These two cohorts of women were selected from our database because they were enrolled as control subjects in two prospective and randomized trials we conducted ten years apart to explore the efficacy of two different antiadhesion barriers [16, 17]. The two trials were conceived and designed by the same investigator (V. Mais), and, therefore, the inclusion criteria and assessment of postoperative adhesion formation were almost identical in both studies [16, 17].
All women had both tubes and ovaries and one to four subserous and/or intramural myomas. The size of the largest myoma ranged from 20 to 60 mm. All women received surgery alone without chemical antiadhesive agents or antiadhesion barriers. Characteristics of CO2 insufflations during pneumoperitoneum were the same in both cohorts of women.
Both in 1992 and 2002, the two prospective and randomized studies had the approval of the relevant ethical committees before starting enrollment, and all women were enrolled after written informed consent was obtained.
From January 1993 to June 1994, the same surgeon performed laparoscopic myomectomy in all 25 women of cohort 1. Uterine incisions were closed by interrupted sutures with extracorporeal knot tying. Myomas were removed from the peritoneal cavity after morcellation using a manual technique as suggested by Mettler and Semm in 1992 .
From March 2002 to November 2004 four different surgeons performed laparoscopic myomectomy in the 22 women of cohort 2. Uterine incisions were closed by the suture technique preferred by each of the four surgeons but this data was not recorded. Myomas were removed from the peritoneal cavity after morcellation with an electromechanical morcellator, as suggested by Carter and McCarus in 1997 . The level of experience of the four surgeons that operated women of cohort 2 was identical because all of them started performing laparoscopic myomectomy in 1993.
All surgeons used dry CO2 at room temperature and at the standard intraperitoneal pressure of 12 mmHg to obtain pneumoperitoneum in both cohorts of patients. Blood loss and the duration of surgery from skin incision to closure were recorded in both cohorts of patients.
2.3. Assessment of Postoperative Adhesion Formation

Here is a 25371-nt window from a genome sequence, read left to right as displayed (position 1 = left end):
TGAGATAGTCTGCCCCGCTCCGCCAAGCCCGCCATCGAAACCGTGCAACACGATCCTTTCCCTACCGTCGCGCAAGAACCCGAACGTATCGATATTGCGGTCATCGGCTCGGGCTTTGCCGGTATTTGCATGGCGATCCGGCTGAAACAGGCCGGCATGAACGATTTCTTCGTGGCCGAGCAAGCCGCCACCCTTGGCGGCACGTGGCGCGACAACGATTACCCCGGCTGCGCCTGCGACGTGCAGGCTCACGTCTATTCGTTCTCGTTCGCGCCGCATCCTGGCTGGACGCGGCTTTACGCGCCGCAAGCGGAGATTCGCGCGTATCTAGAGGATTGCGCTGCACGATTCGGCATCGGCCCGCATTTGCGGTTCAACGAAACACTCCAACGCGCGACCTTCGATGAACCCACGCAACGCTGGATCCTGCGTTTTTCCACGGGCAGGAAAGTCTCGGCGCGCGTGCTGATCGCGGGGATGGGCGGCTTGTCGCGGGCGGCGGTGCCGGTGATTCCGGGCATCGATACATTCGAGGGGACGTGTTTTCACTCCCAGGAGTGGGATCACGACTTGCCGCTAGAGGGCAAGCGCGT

In both cohorts of women, assessment of de novo postoperative peritoneal adhesions was obtained by performing a second-look laparoscopy 12 to 14 weeks after myomectomy. The surgeons performing second-look laparoscopy were never the same as the surgeon who performed laparoscopic myomectomy.
In all women of both cohorts, adhesions were scored at 12 sites according to the Operative Laparoscopy Study Group scoring system published in 1991 . The 12 sites were as follows: uterus, right and left ovaries, right and left tubes, omentum, cul-de-sac, both pelvic side-walls, and right and left large bowel and small bowel. Each site was scored as follows: 0, no adhesions; 1, filmy and avascular adhesions; 2, dense and/or vascular adhesions; 3, cohesive adhesions. Scores from all sites were averaged to obtain a total score for each woman.
2.4. Statistical Analysis
This study was a retrospective clinical cohort study and so the sample size could not be specified before collecting the data.
The study was informative. All variables were summarized by mean and standard deviation if quantitative, frequencies and percentages if qualitative.
Blood loss and the duration of surgery were compared between the two cohorts of women using -test.
The main variable to be compared between the two cohorts of women who had been identified was the proportion that showed no adhesions (score 0 or adhesion-free women) at second-look laparoscopy. This variable was shown with the confidence interval for proportions according to the method recommended by Wilson  with .
Luigi Minerba, M.D., Associate Professor of Biomedical Statistics at University of Cagliari Medical School, Italy, reviewed the statistical analysis.
Demographic and myoma characteristics were similar between the two cohorts of women. The 25 women of cohort 1 had a mean age of years (mean ± SD). The 22 women of cohort 2 had a mean age of years. The mean number of myomas was (mean ± SD) in the women of cohort 1 and 1.7 ± 0.9 in the women of cohort 2. The mean size of the largest myoma was mm (mean ± SD) in the women of cohort 1 and mm in the women of cohort 2.